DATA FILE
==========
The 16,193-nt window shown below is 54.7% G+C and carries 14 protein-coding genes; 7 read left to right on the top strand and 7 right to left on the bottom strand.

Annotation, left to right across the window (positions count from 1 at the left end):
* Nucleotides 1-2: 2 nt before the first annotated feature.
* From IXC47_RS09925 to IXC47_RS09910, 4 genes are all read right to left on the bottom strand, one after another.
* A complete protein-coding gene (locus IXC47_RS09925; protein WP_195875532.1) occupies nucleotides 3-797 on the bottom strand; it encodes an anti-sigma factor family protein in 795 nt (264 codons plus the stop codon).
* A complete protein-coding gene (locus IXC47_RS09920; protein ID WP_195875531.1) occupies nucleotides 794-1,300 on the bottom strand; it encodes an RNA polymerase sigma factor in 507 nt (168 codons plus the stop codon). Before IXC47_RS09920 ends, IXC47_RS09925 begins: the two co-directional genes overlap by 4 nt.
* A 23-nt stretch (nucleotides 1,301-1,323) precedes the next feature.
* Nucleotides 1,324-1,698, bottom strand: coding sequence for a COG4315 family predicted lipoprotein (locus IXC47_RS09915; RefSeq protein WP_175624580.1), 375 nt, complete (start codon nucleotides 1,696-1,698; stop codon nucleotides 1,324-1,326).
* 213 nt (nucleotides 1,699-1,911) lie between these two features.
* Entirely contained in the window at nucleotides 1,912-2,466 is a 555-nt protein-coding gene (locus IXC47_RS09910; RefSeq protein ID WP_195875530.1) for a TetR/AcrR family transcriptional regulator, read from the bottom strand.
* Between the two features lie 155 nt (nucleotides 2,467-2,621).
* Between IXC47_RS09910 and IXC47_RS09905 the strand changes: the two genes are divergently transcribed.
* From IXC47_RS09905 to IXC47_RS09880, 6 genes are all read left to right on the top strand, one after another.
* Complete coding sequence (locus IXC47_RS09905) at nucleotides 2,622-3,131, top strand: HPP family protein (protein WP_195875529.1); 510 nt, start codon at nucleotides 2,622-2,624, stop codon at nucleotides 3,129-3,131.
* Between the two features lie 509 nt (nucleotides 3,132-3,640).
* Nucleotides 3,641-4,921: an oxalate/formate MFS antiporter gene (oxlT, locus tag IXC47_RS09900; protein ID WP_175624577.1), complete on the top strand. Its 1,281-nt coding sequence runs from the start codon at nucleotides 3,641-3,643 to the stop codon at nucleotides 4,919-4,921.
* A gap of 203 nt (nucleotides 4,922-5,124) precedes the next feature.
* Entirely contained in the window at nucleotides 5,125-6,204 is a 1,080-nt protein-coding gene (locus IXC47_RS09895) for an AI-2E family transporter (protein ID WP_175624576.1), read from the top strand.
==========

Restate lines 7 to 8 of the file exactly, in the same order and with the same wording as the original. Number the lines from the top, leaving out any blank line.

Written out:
* A 23-nt stretch (nucleotides 1,301-1,323) precedes the next feature.
* Nucleotides 1,324-1,698, bottom strand: coding sequence for a COG4315 family predicted lipoprotein (locus IXC47_RS09915; RefSeq protein WP_175624580.1), 375 nt, complete (start codon nucleotides 1,696-1,698; stop codon nucleotides 1,324-1,326).